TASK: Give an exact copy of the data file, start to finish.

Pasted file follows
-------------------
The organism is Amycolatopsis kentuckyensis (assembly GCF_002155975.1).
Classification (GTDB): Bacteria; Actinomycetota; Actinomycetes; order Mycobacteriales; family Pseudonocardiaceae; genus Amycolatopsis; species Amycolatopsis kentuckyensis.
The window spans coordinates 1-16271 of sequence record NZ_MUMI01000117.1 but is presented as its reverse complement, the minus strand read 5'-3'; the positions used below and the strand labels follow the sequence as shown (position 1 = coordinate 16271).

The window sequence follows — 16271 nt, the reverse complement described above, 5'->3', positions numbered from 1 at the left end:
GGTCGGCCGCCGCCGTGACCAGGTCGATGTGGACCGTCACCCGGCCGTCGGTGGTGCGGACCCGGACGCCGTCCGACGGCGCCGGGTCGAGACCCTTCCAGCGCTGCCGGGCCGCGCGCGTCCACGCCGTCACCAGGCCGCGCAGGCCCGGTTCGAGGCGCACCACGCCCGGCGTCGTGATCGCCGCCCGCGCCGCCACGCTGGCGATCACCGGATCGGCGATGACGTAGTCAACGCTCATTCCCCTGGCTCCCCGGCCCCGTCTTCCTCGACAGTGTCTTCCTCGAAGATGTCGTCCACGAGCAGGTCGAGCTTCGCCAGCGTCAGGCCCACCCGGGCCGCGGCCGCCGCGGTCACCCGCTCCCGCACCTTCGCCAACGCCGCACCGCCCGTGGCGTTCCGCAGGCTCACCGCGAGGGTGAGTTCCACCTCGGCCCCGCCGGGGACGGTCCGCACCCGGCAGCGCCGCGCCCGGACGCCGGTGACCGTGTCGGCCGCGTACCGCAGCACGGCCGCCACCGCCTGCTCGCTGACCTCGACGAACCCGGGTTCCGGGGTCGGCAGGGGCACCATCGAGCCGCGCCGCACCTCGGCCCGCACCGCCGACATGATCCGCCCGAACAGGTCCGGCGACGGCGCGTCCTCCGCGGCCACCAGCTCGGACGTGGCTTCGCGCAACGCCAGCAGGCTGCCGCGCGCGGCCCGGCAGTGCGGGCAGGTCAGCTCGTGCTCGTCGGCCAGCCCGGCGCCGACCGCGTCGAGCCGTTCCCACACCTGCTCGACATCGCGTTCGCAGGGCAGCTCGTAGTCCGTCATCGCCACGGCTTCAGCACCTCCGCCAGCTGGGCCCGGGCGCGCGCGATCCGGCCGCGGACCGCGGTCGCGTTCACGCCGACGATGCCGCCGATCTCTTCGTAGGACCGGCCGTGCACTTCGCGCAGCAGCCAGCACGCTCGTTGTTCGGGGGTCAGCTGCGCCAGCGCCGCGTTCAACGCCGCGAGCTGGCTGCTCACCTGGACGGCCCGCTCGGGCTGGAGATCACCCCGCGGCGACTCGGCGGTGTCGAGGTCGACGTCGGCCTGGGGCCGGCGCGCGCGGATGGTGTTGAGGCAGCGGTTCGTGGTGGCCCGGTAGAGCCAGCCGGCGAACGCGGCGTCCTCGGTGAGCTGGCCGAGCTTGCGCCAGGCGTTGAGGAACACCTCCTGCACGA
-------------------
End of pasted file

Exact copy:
The organism is Amycolatopsis kentuckyensis (assembly GCF_002155975.1).
Classification (GTDB): Bacteria; Actinomycetota; Actinomycetes; order Mycobacteriales; family Pseudonocardiaceae; genus Amycolatopsis; species Amycolatopsis kentuckyensis.
The window spans coordinates 1-16271 of sequence record NZ_MUMI01000117.1 but is presented as its reverse complement, the minus strand read 5'-3'; the positions used below and the strand labels follow the sequence as shown (position 1 = coordinate 16271).

The window sequence follows — 16271 nt, the reverse complement described above, 5'->3', positions numbered from 1 at the left end:
GGTCGGCCGCCGCCGTGACCAGGTCGATGTGGACCGTCACCCGGCCGTCGGTGGTGCGGACCCGGACGCCGTCCGACGGCGCCGGGTCGAGACCCTTCCAGCGCTGCCGGGCCGCGCGCGTCCACGCCGTCACCAGGCCGCGCAGGCCCGGTTCGAGGCGCACCACGCCCGGCGTCGTGATCGCCGCCCGCGCCGCCACGCTGGCGATCACCGGATCGGCGATGACGTAGTCAACGCTCATTCCCCTGGCTCCCCGGCCCCGTCTTCCTCGACAGTGTCTTCCTCGAAGATGTCGTCCACGAGCAGGTCGAGCTTCGCCAGCGTCAGGCCCACCCGGGCCGCGGCCGCCGCGGTCACCCGCTCCCGCACCTTCGCCAACGCCGCACCGCCCGTGGCGTTCCGCAGGCTCACCGCGAGGGTGAGTTCCACCTCGGCCCCGCCGGGGACGGTCCGCACCCGGCAGCGCCGCGCCCGGACGCCGGTGACCGTGTCGGCCGCGTACCGCAGCACGGCCGCCACCGCCTGCTCGCTGACCTCGACGAACCCGGGTTCCGGGGTCGGCAGGGGCACCATCGAGCCGCGCCGCACCTCGGCCCGCACCGCCGACATGATCCGCCCGAACAGGTCCGGCGACGGCGCGTCCTCCGCGGCCACCAGCTCGGACGTGGCTTCGCGCAACGCCAGCAGGCTGCCGCGCGCGGCCCGGCAGTGCGGGCAGGTCAGCTCGTGCTCGTCGGCCAGCCCGGCGCCGACCGCGTCGAGCCGTTCCCACACCTGCTCGACATCGCGTTCGCAGGGCAGCTCGTAGTCCGTCATCGCCACGGCTTCAGCACCTCCGCCAGCTGGGCCCGGGCGCGCGCGATCCGGCCGCGGACCGCGGTCGCGTTCACGCCGACGATGCCGCCGATCTCTTCGTAGGACCGGCCGTGCACTTCGCGCAGCAGCCAGCACGCTCGTTGTTCGGGGGTCAGCTGCGCCAGCGCCGCGTTCAACGCCGCGAGCTGGCTGCTCACCTGGACGGCCCGCTCGGGCTGGAGATCACCCCGCGGCGACTCGGCGGTGTCGAGGTCGACGTCGGCCTGGGGCCGGCGCGCGCGGATGGTGTTGAGGCAGCGGTTCGTGGTGGCCCGGTAGAGCCAGCCGGCGAACGCGGCGTCCTCGGTGAGCTGGCCGAGCTTGCGCCAGGCGTTGAGGAACACCTCCTGCACGA